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Maine Lawmaker's Bill Targets Governor's Pension
03/18/2013   Reported By: A.J. Higgins

Under current Maine law, a governor can serve for a single day, resign and become eligible for a $26,000 a year, lifetime pension benefit. That's just not fair, according to state Sen. Troy Jackson, who has submitted a bill that specifically targets state retirement benefits owed to Maine Gov. Paul LePage. Jackson's bill would require LePage to be elected to a second term in order to receive retirement benefits. As A.J. Higgins reports, lawmakers on both sides of the aisle say the bill is unfair.

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The constitutional amendment proposed by state Sen. Troy Jackson specifically targets Republican Gov. Paul LePage's retirement benefits, and the Allagash Democrat says that he'd rather see his bill killed if it isn't going to accomplish that purpose.

It all goes back to a budget agreement advanced two years ago by LePage and -- at that time - majority Republicans to scale back retirement benefits to state employees. "I think when someone makes a stand on this, they should put their money where their mouth is," Jackson says.

Jackson wants to erase what he views as a double standard dealt to state workers two years ago when LePage demanded changes to the state retirement plan. Wages were frozen and cost-of-living increases for state employees were capped at 3 percent as a way to reduce state pension debt by about $1.7 billion.

None of the changes were applied to Gov. Paul LePage's pension, and Jackson says that hardly seems fair, since the governor balanced his budget on the backs of state workers. Under Maine law, LePage is entitled to $26,000 a year in retirement benefits -- even if he had only served a single day in office.

Jackson told members of the Legislature's State and Local Government Committee that his bill would require LePage -- and all future governors -- to be elected to two terms before they could receive retirement benefits.

"Twenty-six thousand dollars for one day of retirement is a pretty hard thing to swallow when you've worked 30 or 35 years and you'll never get anywhere close to getting that," Jackson told colleagues. "So I can't just understand why we would want to have someone serve as little as one day to get that entire retirement."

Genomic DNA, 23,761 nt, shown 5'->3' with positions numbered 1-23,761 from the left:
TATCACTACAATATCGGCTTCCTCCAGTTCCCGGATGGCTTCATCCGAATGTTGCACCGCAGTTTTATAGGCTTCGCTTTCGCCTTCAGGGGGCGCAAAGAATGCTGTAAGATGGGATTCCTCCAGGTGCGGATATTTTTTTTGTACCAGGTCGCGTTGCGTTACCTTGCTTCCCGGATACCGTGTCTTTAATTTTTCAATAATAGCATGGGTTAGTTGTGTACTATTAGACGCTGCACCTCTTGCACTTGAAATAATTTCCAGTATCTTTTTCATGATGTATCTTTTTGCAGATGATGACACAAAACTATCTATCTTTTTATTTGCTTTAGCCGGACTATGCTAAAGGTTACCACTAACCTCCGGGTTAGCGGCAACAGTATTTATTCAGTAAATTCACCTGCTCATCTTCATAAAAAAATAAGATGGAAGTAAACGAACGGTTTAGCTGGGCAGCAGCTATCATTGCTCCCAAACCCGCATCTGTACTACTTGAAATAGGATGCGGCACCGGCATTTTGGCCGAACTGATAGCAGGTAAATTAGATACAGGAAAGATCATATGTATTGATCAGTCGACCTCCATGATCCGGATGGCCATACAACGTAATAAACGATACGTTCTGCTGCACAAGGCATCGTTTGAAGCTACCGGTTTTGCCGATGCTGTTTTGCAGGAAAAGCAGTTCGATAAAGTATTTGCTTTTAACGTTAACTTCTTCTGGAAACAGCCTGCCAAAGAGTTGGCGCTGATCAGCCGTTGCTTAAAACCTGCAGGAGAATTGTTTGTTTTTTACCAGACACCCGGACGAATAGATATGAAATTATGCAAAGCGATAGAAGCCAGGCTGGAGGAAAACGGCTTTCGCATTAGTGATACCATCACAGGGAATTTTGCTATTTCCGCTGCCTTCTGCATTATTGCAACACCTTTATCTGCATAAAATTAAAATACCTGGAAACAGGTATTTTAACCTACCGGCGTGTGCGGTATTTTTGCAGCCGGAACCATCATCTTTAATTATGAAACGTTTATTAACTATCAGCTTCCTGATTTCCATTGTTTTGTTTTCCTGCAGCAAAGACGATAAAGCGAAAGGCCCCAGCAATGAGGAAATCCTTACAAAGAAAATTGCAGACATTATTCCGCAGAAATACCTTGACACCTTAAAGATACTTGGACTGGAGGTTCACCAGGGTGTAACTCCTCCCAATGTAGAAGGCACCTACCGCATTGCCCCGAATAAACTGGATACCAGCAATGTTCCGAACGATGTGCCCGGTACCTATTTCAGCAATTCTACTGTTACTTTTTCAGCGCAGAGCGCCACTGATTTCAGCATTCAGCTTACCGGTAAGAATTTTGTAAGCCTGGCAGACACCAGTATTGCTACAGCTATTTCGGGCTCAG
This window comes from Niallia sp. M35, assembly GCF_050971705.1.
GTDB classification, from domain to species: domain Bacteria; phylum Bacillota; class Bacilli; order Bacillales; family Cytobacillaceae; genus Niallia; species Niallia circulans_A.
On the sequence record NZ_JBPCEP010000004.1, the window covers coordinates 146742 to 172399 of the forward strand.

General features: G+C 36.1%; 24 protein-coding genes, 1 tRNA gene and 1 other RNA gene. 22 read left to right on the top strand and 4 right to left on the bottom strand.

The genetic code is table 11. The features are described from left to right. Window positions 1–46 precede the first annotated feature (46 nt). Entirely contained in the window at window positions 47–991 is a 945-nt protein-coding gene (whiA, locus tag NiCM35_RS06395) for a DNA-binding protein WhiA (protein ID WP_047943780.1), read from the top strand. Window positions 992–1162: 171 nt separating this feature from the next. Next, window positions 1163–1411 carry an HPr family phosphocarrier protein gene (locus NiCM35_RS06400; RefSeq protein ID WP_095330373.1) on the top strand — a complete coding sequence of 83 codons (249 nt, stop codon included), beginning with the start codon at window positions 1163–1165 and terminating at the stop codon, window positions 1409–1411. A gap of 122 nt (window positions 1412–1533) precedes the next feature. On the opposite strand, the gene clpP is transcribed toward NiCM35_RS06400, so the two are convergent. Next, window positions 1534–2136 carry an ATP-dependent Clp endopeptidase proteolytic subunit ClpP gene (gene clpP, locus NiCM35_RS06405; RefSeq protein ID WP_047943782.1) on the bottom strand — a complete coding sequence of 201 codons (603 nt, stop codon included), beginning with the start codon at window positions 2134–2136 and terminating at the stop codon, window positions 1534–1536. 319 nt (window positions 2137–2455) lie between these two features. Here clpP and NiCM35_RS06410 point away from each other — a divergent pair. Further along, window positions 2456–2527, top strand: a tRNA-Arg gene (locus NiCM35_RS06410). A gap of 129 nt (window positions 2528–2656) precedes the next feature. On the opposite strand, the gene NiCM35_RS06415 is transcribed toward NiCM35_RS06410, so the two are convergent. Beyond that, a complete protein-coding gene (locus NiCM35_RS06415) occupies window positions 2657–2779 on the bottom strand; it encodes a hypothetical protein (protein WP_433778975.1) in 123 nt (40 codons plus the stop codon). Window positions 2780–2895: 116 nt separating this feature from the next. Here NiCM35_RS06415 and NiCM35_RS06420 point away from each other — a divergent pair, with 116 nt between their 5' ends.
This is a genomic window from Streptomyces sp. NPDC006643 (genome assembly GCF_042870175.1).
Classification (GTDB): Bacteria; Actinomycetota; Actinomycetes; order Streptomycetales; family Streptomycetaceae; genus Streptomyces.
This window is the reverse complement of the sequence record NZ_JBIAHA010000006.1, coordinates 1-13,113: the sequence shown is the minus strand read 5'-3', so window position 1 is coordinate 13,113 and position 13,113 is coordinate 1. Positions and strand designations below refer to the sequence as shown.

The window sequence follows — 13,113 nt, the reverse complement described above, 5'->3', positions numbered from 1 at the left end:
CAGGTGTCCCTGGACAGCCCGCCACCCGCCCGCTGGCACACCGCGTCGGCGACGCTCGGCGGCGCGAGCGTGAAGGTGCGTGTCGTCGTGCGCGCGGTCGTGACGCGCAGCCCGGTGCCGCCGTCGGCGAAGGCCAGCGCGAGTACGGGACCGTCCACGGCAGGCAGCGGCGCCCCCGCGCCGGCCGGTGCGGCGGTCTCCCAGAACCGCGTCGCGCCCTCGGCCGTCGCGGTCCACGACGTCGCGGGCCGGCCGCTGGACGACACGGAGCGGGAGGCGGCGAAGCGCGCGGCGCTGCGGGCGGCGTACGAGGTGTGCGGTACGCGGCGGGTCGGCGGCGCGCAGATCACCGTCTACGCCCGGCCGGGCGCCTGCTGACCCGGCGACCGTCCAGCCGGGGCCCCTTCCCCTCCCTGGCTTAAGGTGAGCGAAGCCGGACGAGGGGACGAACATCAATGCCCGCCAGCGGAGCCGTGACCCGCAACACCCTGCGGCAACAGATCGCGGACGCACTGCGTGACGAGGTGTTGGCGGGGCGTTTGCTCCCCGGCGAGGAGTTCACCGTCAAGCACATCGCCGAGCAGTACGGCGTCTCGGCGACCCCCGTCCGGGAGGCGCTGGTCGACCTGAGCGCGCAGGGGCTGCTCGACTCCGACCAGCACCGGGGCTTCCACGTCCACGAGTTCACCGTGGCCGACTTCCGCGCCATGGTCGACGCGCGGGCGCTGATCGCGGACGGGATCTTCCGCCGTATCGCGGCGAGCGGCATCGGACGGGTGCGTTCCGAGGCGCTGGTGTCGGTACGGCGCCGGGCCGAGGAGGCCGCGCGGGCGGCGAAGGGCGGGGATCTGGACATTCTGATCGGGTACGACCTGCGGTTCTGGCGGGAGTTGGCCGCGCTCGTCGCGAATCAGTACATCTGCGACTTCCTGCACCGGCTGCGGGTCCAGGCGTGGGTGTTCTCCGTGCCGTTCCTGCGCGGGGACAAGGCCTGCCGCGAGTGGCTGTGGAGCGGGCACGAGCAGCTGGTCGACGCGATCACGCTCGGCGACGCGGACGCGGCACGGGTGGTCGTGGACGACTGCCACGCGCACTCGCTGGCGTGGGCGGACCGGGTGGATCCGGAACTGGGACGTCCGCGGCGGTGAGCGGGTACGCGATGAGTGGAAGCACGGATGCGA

Committee member Rep. Terry Hayes, a Buckfield Democrat, questioned Jackson on his intention to use a constitutional amendment to single out LePage as a sitting governor.

"If we were to approve what you're proposing, it would be an amendment that states, in the negative, that one could not be provided, but there isn't one currently provided under the Constitution," she said.

"What there is in the Constitution is no sitting governor can have his benefits changed, so that's why it has to be a constitutional amendment," Jackson responded. "Because I certainly think that this sitting governor should be affected by this change."

"The fact is that this particular bill is a punitive action against the sitting governor," said independent Rep. Jeff Evangelos. "And I saw the bill, I don't think it's a good idea and I'm here to tell you that."

Evangelos and some Republican members of the committee view Jackson's bill as nothing more than an act of political retaliation. Rep. Brian Jones, a Democrat from Freedom, says Jackson's bill goes beyond political shenanigans and is a personal affront to the chief executive.

"This distracting legislative proposal does nothing to further the good will needed to productively engage in the hard work of leading Maine through these difficult times," Jones said. "In fact, its consideration makes the environment required for cooperation and collegiality even more toxic."

And if Jackson is looking for someone to scapegoat for the benefit cuts to state employees two years ago, Democratic state Rep. Terry Hayes, of Buckfield, told the northern Maine lawmaker that he might want to include some Democrats on that list as well.

"This was done as part of a budget, those of us who were here voted on it," Hayes said. "No governor could have done it on his own. This was not a single act by one individual, this was a collaborative act. And although I might not be proud of it, I helped."

Lawmakers on the State and Local Government Committee will review the pension bill at a future meeting.



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